We fund organizations and projects which disrupt our current behavioral health space and create impact at the individual, organizational, and societal levels.
Our annual $25,000 prize is awarded to a cutting-edge idea that holds the potential to catalyze progress in behavioral health.
Our participatory grantmaking alters the traditional process of philanthropic giving by empowering service providers and community-based organizations to define the strategy around a specific issue area or population.
We provide funds at below-market interest rates that can be particularly useful to start, grow, or sustain a program, or when results cannot be achieved with grant dollars alone.
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Contact Ami about the RISE Partnership.
Contact Alyson about grantmaking, program related investments, and the paper series.
Contact Samantha about program planning and evaluation consulting services.
Contact Caitlin about the Community Fund for Immigrant Wellness, the Annual Innovation Award, and trauma-informed programming.
Contact Joy with any questions about the Scattergood Foundation.
Contact Joe about partnership opportunities, thought leadership, and the Foundation’s property.
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When I was very young, I used to think that keeping your emotions to yourself was a cultural thing for men. Being from Guatemala, I know that in many countries of Latin America we men are taught from early on in our lives to hide our tears and to keep our emotions down at all times. Not doing so is tantamount to breaking the unspoken code of honor that helps men to fit into society and to gain respect. So goes the story: the more we hide our emotions, it seems, the stronger we are, or at least we are perceived to be.
As I write this, my daughter interrupts me to say, “Happy Anniversary!” to remind me that it’s been three months since I started working from home. Alone in my basement, I spend day and night glued to the computer, frantically trying to connect with people who count on me. I like to think that I have gotten used to it, but a strange feeling has been with me persistently and I still cannot put my finger on it.
My friend Erick asked me the other day, “Why are you in the basement?”. That made me remember that the pattern men often follow is to hide their emotions. We retreat when we are not in control, perhaps because our manhood is being tested or repressed. Yet, this pulling back can be thought of as a form of strength, if we bring ourselves together and bounce back.
As an immigrant, I feel cornered. I ask myself how are men going to bounce back to when the pandemic subsides? The world is not the same anymore. Evil has been exposed in the disproportionate impact the pandemic has had on minority communities, not only in terms of the incidence of the virus but financially as well. While it is true that COVID-19 has brought an avalanche of new challenges to the most vulnerable, it’s also important to recognize that there is an incredible opportunity for us to work together on a new paradigm of immigrant integration; it’s not solely about immigrants but inclusive economic growth for people of all walks of life.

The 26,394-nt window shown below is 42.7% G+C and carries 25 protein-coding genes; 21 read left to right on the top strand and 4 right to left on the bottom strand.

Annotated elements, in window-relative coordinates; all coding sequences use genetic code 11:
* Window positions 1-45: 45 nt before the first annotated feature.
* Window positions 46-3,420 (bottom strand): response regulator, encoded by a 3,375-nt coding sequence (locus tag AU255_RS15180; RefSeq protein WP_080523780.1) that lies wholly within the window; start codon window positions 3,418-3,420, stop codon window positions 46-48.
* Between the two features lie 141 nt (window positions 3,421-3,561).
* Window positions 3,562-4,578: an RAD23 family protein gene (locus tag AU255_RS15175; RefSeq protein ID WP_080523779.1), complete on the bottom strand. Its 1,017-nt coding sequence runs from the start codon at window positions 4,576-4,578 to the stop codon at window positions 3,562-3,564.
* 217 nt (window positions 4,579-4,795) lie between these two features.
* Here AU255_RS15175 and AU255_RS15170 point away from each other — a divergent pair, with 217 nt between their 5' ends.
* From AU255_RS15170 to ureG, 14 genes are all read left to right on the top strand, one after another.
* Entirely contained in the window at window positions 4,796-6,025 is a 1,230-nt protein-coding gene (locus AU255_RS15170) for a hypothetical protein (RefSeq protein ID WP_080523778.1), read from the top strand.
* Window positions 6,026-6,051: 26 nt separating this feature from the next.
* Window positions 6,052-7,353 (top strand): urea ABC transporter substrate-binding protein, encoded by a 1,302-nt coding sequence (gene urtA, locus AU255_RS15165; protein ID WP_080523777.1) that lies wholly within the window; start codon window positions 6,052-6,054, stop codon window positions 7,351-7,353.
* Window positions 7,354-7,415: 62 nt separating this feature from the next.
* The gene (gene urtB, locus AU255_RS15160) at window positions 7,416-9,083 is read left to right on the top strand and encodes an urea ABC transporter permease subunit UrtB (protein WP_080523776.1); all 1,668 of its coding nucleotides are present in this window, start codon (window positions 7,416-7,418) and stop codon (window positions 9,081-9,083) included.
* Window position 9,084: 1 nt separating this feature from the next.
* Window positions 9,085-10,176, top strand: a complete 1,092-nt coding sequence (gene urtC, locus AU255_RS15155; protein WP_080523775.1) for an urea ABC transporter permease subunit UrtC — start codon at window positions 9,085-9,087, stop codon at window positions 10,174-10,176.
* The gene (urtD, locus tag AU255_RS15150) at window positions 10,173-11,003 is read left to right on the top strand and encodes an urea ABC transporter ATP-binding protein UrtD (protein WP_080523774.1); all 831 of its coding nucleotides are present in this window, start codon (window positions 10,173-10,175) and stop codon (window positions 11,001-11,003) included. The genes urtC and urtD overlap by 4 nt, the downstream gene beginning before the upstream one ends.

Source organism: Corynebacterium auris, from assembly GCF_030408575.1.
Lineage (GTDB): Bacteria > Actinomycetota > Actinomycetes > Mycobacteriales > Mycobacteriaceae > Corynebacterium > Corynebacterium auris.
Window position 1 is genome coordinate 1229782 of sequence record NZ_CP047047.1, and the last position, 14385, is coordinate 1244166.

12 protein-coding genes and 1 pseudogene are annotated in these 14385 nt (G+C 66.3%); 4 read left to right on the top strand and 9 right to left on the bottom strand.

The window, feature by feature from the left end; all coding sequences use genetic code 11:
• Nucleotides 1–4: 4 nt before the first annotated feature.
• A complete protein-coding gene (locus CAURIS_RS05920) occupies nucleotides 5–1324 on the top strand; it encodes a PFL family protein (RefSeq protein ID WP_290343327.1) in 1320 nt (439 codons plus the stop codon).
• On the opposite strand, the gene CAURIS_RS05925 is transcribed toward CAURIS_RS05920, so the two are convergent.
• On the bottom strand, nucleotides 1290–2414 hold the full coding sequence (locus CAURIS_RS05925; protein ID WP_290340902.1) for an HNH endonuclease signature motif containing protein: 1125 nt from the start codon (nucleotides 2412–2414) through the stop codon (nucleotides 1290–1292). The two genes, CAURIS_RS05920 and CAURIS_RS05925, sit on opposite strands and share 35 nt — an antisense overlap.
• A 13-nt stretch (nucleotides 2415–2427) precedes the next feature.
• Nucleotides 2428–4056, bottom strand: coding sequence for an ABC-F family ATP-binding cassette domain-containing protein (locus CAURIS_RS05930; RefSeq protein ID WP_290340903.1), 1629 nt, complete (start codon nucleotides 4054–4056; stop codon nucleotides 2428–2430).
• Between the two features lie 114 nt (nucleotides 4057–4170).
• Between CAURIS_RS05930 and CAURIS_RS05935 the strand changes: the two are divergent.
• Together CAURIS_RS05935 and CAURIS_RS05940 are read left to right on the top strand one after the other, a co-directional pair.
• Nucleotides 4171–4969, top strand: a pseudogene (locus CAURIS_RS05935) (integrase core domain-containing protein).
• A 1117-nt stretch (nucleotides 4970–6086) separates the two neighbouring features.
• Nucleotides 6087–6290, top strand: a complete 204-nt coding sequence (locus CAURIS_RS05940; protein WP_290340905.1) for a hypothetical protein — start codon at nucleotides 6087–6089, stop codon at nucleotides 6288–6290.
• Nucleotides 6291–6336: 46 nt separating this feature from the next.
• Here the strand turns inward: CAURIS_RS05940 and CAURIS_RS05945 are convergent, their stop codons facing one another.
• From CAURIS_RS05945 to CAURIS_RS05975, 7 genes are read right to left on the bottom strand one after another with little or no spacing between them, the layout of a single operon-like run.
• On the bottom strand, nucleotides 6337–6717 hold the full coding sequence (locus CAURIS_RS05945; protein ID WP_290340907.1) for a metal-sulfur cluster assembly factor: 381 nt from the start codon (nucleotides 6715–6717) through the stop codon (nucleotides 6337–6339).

The fact is that immigrant integration has never been just about immigrants. Without glorifying immigrants as economic superheroes, as Steve Tobocman has said, the truth is that immigrants who have made Philadelphia their home have been instrumental in the revitalization of the economy for the benefit of all. According to New American Economy, immigrants are 42.2% more likely to be entrepreneurs than the US-born population. This helps to explain why the majority of new storefront businesses in Philadelphia are created by immigrants, which in turn results in the creation of new jobs and a stronger tax base.
If immigrants are contributing to strengthening our troubled economy, it would follow that strategies must be employed to facilitate their integration. But even with a tone of support, immigrants still need to develop success strategies that can help them take on the opportunities at hand: strategies such as building their language skills, practicing strong leadership skills, understanding American workplace culture, developing social capital, learning how to transfer their working skills to the local economy, and continuing their education in the US.
The good news is that many of these strategies are also applicable to the US-born population. Think about it: when we consider multidimensional poverty, a great opportunity can come into focus. We can open a dialogue between immigrant communities – so heavily impacted by the pandemic – with Black and other minority communities that have been viciously denied their humanity by the racist structures that built the deeply divided America of today.
The pandemic will pass. I hope that in its aftermath, we men will bounce back to rethink our approaches to creating more inclusive economic growth.